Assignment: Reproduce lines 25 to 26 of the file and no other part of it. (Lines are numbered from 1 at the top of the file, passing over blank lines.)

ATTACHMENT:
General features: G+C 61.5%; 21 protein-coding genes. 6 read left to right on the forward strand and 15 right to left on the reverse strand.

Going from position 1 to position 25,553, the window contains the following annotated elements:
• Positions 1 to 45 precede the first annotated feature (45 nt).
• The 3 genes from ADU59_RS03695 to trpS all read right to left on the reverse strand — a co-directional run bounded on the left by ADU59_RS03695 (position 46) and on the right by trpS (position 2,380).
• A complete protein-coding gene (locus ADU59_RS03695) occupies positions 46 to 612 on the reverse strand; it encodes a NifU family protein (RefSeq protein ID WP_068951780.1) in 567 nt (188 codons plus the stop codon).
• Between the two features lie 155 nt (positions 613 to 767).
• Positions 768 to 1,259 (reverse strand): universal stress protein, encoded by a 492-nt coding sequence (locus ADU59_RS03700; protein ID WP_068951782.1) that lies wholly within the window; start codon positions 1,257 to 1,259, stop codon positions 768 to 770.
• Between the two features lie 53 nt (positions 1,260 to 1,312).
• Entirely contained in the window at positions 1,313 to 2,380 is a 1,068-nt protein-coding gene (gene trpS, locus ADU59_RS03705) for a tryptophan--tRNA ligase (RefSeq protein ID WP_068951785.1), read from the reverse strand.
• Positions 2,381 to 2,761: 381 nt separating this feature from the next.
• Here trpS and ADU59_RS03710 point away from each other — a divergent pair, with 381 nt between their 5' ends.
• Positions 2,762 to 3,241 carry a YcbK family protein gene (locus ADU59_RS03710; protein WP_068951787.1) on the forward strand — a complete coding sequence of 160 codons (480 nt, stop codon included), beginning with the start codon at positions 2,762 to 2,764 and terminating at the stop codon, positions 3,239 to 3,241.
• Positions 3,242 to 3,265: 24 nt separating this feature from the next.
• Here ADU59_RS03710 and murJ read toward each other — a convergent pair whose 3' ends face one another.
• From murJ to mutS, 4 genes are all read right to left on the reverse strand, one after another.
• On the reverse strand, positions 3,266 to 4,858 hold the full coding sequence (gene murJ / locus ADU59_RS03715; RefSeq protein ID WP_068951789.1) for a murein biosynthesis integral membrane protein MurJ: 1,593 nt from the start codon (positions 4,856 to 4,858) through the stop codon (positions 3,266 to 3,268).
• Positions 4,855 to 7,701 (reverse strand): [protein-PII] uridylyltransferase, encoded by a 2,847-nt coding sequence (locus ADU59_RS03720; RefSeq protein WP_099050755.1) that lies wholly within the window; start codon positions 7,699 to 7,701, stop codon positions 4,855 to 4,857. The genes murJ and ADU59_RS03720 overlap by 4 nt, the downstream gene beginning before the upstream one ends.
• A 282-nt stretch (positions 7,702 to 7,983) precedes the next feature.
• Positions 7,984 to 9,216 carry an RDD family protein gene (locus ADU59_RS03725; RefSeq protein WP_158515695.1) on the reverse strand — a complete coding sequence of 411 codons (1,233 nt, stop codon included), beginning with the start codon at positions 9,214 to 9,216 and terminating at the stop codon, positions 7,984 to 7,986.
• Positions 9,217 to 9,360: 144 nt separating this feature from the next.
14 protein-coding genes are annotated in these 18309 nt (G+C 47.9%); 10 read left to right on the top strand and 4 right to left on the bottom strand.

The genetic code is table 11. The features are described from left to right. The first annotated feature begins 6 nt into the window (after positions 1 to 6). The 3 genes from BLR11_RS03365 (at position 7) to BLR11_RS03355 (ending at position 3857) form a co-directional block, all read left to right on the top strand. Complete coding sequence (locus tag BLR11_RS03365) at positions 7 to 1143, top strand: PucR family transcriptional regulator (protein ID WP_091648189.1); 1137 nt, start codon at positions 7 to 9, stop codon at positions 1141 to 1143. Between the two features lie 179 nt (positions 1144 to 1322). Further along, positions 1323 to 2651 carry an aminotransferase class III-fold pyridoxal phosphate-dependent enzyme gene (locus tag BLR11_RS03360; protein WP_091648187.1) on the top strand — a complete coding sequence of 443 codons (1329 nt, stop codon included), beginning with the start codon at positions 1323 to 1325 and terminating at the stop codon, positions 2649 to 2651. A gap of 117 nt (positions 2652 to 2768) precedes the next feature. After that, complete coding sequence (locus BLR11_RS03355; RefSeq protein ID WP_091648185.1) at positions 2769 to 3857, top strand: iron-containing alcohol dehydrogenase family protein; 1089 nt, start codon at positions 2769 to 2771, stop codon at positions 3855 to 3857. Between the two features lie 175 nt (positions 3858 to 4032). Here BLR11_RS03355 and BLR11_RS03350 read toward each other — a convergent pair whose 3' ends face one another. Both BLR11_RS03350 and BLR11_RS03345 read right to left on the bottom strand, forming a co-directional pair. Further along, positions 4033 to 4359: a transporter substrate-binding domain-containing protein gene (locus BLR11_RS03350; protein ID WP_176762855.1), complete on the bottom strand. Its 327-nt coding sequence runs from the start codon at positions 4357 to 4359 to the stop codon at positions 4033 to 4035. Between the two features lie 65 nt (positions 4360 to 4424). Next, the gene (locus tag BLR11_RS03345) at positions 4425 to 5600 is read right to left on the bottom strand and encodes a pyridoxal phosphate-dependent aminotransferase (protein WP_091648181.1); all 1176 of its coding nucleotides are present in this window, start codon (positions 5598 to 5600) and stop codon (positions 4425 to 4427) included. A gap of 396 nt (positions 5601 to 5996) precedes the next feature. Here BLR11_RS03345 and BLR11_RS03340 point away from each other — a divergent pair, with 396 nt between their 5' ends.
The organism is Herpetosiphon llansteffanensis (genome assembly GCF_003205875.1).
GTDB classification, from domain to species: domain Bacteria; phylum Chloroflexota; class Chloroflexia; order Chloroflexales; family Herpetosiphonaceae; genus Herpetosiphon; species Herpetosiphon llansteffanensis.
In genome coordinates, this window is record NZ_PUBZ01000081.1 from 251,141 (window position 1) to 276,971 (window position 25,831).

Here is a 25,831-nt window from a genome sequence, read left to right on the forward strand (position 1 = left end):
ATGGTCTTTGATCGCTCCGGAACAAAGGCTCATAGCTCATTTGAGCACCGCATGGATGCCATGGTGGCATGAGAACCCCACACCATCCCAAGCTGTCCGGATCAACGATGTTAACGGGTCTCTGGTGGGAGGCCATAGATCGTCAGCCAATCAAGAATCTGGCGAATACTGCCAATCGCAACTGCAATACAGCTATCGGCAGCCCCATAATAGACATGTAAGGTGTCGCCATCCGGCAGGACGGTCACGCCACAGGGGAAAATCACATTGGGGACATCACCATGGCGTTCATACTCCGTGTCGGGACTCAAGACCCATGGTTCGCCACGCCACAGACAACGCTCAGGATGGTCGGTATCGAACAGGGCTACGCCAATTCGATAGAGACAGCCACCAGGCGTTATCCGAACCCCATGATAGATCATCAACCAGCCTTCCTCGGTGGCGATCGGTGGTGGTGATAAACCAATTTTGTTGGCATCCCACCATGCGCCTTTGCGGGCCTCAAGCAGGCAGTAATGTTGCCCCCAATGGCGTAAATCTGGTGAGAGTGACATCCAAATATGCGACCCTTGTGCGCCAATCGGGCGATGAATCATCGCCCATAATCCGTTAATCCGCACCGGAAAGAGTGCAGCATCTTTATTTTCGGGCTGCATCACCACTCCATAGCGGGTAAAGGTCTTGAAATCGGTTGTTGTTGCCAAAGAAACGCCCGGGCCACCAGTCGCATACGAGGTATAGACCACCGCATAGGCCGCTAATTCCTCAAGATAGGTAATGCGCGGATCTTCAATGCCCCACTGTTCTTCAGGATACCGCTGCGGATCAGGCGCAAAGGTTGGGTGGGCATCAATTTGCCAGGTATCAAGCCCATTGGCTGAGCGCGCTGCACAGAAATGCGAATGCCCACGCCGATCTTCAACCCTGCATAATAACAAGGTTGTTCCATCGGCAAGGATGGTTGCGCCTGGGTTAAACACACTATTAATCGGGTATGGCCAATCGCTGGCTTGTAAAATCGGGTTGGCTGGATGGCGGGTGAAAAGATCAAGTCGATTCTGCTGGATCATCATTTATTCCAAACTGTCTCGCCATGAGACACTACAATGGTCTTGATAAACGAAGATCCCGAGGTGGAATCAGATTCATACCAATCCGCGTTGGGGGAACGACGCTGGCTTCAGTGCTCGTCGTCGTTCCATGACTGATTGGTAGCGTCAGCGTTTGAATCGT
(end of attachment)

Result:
In genome coordinates, this window is record NZ_PUBZ01000081.1 from 251,141 (window position 1) to 276,971 (window position 25,831).

Here is a 25,831-nt window from a genome sequence, read left to right on the forward strand (position 1 = left end):